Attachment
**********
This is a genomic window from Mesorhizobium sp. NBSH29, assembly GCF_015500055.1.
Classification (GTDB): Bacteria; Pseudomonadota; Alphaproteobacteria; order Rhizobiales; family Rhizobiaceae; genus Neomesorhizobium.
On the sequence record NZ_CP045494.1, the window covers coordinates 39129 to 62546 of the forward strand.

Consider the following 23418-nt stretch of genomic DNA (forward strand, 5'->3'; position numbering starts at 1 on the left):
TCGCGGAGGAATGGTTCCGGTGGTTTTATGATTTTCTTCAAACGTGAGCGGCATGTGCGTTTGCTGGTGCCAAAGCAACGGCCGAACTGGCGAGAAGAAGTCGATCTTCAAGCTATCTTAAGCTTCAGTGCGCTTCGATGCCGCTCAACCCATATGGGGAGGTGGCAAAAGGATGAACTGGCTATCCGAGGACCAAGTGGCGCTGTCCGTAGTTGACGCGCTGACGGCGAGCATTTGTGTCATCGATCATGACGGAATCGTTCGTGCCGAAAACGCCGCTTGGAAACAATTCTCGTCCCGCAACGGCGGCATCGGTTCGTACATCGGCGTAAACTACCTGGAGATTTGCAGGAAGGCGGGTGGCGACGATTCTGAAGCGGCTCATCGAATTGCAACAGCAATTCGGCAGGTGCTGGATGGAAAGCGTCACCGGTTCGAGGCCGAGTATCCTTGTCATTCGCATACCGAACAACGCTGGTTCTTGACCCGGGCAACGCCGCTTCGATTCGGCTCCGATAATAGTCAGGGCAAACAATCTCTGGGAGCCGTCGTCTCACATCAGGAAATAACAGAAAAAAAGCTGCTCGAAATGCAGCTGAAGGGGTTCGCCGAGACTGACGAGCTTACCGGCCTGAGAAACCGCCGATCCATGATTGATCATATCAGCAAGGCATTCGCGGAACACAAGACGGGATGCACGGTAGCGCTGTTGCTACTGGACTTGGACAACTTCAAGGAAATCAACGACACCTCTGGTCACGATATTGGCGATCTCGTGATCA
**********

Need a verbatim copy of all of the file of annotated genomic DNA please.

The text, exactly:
This is a genomic window from Mesorhizobium sp. NBSH29, assembly GCF_015500055.1.
Classification (GTDB): Bacteria; Pseudomonadota; Alphaproteobacteria; order Rhizobiales; family Rhizobiaceae; genus Neomesorhizobium.
On the sequence record NZ_CP045494.1, the window covers coordinates 39129 to 62546 of the forward strand.

Consider the following 23418-nt stretch of genomic DNA (forward strand, 5'->3'; position numbering starts at 1 on the left):
TCGCGGAGGAATGGTTCCGGTGGTTTTATGATTTTCTTCAAACGTGAGCGGCATGTGCGTTTGCTGGTGCCAAAGCAACGGCCGAACTGGCGAGAAGAAGTCGATCTTCAAGCTATCTTAAGCTTCAGTGCGCTTCGATGCCGCTCAACCCATATGGGGAGGTGGCAAAAGGATGAACTGGCTATCCGAGGACCAAGTGGCGCTGTCCGTAGTTGACGCGCTGACGGCGAGCATTTGTGTCATCGATCATGACGGAATCGTTCGTGCCGAAAACGCCGCTTGGAAACAATTCTCGTCCCGCAACGGCGGCATCGGTTCGTACATCGGCGTAAACTACCTGGAGATTTGCAGGAAGGCGGGTGGCGACGATTCTGAAGCGGCTCATCGAATTGCAACAGCAATTCGGCAGGTGCTGGATGGAAAGCGTCACCGGTTCGAGGCCGAGTATCCTTGTCATTCGCATACCGAACAACGCTGGTTCTTGACCCGGGCAACGCCGCTTCGATTCGGCTCCGATAATAGTCAGGGCAAACAATCTCTGGGAGCCGTCGTCTCACATCAGGAAATAACAGAAAAAAAGCTGCTCGAAATGCAGCTGAAGGGGTTCGCCGAGACTGACGAGCTTACCGGCCTGAGAAACCGCCGATCCATGATTGATCATATCAGCAAGGCATTCGCGGAACACAAGACGGGATGCACGGTAGCGCTGTTGCTACTGGACTTGGACAACTTCAAGGAAATCAACGACACCTCTGGTCACGATATTGGCGATCTCGTGATCA